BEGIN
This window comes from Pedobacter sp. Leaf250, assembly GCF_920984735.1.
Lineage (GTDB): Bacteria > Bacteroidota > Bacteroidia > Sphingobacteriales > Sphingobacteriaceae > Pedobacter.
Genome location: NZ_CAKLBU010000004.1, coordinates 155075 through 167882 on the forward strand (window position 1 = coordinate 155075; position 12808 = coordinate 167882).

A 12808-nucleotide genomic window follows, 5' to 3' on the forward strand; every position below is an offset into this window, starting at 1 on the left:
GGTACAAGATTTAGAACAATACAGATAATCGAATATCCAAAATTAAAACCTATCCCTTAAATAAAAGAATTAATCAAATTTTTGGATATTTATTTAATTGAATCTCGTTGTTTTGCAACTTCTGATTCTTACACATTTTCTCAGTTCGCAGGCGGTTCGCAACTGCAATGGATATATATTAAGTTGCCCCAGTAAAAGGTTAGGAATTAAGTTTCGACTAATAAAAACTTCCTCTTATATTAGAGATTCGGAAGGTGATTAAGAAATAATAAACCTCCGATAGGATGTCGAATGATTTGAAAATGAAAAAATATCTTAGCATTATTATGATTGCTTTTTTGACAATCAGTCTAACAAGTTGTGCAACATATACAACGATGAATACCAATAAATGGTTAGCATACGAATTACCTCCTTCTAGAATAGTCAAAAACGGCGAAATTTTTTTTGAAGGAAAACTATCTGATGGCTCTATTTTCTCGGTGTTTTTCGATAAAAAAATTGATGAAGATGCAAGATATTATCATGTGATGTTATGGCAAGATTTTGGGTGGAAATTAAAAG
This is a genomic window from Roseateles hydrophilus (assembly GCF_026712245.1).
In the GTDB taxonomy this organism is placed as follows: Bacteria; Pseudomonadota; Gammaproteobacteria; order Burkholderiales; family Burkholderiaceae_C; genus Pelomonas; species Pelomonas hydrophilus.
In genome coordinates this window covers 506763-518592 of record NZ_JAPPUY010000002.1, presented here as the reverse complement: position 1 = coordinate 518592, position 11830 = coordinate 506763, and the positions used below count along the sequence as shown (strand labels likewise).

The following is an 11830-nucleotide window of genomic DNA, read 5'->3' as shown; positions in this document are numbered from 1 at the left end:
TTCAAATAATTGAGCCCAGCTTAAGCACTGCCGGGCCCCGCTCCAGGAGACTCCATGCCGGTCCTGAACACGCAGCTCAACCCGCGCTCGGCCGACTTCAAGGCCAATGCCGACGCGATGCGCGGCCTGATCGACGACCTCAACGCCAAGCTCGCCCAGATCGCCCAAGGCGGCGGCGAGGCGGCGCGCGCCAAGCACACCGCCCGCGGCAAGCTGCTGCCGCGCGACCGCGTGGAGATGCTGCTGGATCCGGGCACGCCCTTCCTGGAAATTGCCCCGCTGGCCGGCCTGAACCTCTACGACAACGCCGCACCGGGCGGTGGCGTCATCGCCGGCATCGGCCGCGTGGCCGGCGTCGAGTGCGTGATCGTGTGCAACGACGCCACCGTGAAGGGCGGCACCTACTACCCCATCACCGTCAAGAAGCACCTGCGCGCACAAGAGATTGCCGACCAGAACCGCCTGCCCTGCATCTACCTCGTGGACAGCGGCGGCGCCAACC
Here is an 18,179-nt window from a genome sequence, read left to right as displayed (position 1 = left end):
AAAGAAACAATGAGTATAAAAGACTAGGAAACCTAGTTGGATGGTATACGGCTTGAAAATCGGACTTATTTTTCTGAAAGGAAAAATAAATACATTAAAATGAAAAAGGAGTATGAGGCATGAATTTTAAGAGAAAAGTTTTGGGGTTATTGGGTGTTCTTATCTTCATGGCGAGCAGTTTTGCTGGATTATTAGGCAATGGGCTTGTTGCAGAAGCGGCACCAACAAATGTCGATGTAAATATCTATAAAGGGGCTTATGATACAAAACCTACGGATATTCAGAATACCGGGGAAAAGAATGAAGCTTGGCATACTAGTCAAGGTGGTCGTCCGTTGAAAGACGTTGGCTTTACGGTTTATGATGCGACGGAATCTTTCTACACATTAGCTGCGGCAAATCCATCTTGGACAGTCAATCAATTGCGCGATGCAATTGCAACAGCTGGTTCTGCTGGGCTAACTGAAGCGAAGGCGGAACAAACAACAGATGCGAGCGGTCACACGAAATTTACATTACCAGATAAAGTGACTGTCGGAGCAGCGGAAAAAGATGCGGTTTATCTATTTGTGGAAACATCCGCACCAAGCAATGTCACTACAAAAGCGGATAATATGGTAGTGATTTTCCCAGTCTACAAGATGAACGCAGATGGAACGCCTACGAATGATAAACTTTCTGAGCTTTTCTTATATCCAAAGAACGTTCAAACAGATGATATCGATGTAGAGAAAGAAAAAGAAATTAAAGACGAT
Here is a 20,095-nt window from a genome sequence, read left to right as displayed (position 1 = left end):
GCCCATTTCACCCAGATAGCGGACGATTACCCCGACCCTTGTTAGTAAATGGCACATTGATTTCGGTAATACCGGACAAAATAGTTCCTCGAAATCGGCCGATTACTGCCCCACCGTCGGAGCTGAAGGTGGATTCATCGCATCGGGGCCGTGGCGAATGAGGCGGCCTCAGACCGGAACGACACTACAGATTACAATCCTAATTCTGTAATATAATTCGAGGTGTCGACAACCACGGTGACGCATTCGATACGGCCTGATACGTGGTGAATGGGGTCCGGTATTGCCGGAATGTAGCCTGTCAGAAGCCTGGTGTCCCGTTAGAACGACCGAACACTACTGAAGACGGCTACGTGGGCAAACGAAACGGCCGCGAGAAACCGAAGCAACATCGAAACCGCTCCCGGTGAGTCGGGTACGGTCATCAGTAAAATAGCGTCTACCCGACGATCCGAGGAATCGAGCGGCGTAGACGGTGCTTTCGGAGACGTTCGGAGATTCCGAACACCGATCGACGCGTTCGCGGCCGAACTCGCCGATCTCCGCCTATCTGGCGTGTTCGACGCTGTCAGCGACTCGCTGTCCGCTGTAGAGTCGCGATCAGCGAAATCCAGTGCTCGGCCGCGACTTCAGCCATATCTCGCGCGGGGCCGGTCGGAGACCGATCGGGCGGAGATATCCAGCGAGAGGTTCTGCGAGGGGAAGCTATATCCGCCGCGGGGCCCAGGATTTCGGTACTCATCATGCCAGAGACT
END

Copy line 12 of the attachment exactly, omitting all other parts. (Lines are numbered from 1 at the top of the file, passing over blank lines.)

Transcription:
AAAGAAACAATGAGTATAAAAGACTAGGAAACCTAGTTGGATGGTATACGGCTTGAAAATCGGACTTATTTTTCTGAAAGGAAAAATAAATACATTAAAATGAAAAAGGAGTATGAGGCATGAATTTTAAGAGAAAAGTTTTGGGGTTATTGGGTGTTCTTATCTTCATGGCGAGCAGTTTTGCTGGATTATTAGGCAATGGGCTTGTTGCAGAAGCGGCACCAACAAATGTCGATGTAAATATCTATAAAGGGGCTTATGATACAAAACCTACGGATATTCAGAATACCGGGGAAAAGAATGAAGCTTGGCATACTAGTCAAGGTGGTCGTCCGTTGAAAGACGTTGGCTTTACGGTTTATGATGCGACGGAATCTTTCTACACATTAGCTGCGGCAAATCCATCTTGGACAGTCAATCAATTGCGCGATGCAATTGCAACAGCTGGTTCTGCTGGGCTAACTGAAGCGAAGGCGGAACAAACAACAGATGCGAGCGGTCACACGAAATTTACATTACCAGATAAAGTGACTGTCGGAGCAGCGGAAAAAGATGCGGTTTATCTATTTGTGGAAACATCCGCACCAAGCAATGTCACTACAAAAGCGGATAATATGGTAGTGATTTTCCCAGTCTACAAGATGAACGCAGATGGAACGCCTACGAATGATAAACTTTCTGAGCTTTTCTTATATCCAAAGAACGTTCAAACAGATGATATCGATGTAGAGAAAGAAAAAGAAATTAAAGACGAT